Chimera (molecular biology)

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In molecular biology, and more importantly high-throughput DNA sequencing, a chimera is a single DNA sequence originating when multiple transcripts or DNA sequences get joined. It can occur in various contexts. Chimeric reads are generally considered artifacts in sequencing applications (such as amplicon sequencing) and are filtered out from the data during processing [1] to prevent spurious inferences of biological variation.[2] In a different context, the deliberate creation of artificial chimeras can also be a useful tool in the molecular biology. For example, in protein engineering, "chimeragenesis (forming chimeras between proteins that are encoded by homologous cDNAs)"[3] is one of the "two major techniques used to manipulate cDNA sequences".[3] For gene fusions that occur through natural processes, see chimeric genes and fusion genes.


Transcript chimera[edit]

A chimera can occur as a single cDNA sequence originating from two transcripts. It is usually considered to be a contaminant in transcript and expressed sequence tag (which results in the moniker of EST chimera) databases.[4] It is estimated that approximately 1% of all transcripts in the National Center for Biotechnology Information's Unigene database contain a "chimeric sequence".[5]

PCR chimera[edit]

A chimera can also be an artifact of PCR amplification. It occurs when the extension of an amplicon is aborted, and the aborted product functions as a primer in the next PCR cycle. The aborted product anneals to the wrong template and continues to extend, thereby synthesizing a single sequence sourced from two different templates.[6]

PCR chimeras are an important issue to take into account during metabarcoding, where DNA sequences from environmental samples are used to determine biodiversity. A chimera is a novel sequence that will most probably not match to any known organism. Hence, it might be interpreted as a new species thereby overinflating the diversity.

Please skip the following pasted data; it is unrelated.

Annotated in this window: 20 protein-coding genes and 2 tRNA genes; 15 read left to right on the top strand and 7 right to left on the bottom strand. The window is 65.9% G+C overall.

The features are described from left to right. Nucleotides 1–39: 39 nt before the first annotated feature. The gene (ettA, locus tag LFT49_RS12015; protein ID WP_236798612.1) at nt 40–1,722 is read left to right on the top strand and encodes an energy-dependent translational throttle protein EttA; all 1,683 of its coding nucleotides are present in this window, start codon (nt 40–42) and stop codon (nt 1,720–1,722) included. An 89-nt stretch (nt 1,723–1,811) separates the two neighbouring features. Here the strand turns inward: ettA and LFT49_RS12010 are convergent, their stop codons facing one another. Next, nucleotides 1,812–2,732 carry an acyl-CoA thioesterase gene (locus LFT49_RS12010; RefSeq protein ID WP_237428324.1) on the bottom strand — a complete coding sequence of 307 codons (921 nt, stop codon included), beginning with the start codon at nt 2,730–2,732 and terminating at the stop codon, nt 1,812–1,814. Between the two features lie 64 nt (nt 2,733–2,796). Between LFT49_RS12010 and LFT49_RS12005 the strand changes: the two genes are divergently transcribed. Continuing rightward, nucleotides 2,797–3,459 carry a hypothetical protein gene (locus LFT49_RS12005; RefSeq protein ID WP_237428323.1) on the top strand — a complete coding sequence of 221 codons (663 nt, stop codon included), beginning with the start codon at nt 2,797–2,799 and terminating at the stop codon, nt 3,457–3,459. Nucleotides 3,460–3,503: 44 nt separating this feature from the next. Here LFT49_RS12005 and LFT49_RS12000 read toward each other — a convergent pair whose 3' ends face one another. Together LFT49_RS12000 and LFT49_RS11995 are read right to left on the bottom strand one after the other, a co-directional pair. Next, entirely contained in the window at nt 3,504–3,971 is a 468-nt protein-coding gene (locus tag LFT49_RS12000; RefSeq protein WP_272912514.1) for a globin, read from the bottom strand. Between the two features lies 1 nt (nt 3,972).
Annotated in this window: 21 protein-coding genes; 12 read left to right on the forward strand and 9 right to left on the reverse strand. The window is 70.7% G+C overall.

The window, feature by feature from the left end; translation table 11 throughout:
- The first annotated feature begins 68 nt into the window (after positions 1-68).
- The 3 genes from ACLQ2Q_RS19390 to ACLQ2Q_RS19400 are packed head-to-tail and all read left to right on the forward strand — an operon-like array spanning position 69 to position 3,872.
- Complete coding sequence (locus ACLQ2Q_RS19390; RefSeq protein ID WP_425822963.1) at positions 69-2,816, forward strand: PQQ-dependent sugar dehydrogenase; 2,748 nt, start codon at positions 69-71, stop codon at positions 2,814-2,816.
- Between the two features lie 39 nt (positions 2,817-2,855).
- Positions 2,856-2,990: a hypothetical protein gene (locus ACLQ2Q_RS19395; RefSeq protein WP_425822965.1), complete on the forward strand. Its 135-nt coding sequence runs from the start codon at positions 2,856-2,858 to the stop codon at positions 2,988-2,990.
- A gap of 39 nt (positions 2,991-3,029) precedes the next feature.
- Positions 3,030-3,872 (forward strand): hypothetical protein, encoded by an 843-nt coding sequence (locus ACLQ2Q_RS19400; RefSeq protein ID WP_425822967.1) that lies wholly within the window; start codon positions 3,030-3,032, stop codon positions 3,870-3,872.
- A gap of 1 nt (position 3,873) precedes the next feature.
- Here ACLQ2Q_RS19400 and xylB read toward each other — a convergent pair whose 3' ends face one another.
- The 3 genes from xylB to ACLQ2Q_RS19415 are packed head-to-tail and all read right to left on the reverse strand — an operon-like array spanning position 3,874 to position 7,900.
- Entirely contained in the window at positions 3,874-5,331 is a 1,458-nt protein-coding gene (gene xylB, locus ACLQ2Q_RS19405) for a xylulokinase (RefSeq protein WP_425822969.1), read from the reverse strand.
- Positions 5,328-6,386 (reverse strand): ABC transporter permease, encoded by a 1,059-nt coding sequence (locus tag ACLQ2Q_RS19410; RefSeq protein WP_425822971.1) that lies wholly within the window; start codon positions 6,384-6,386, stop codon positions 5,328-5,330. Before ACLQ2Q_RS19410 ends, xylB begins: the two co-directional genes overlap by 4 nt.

Chimeric read[edit]

A chimeric read is a digital DNA sequence (i.e. a string of letters in a file that can be read as a DNA sequence) that originates from an actual chimera (i.e. a physical DNA sequence in a sample) or produced due to misreading the sample. The latter is known to occur with sequencing of electrophoresis gels.[7] Chimeric reads are common with amplicon sequencing applications such as 16S rRNA gene sequencing, since closely related sequences are amplified. The most common mechanism is that incomplete extension during the PCR results in partial sequence strands that can act as primers in subsequent PCR cycles on similar but non identical sequences. Extension of such hybrid priming events causes the formation of chimeric sequences.[1]

Some computational methods have been devised to detect and remove chimeras, like:

  • CHECK_CHIMERA of the Ribosomal Database Project [8]
  • ChimeraSlayer in QIIME[9][6]
  • uchime in usearch[10]
  • removeBimeraDenovo() in dada2[11]
  • Bellerophon[12]
  • CATCh[13]
  • DECIPHER[14]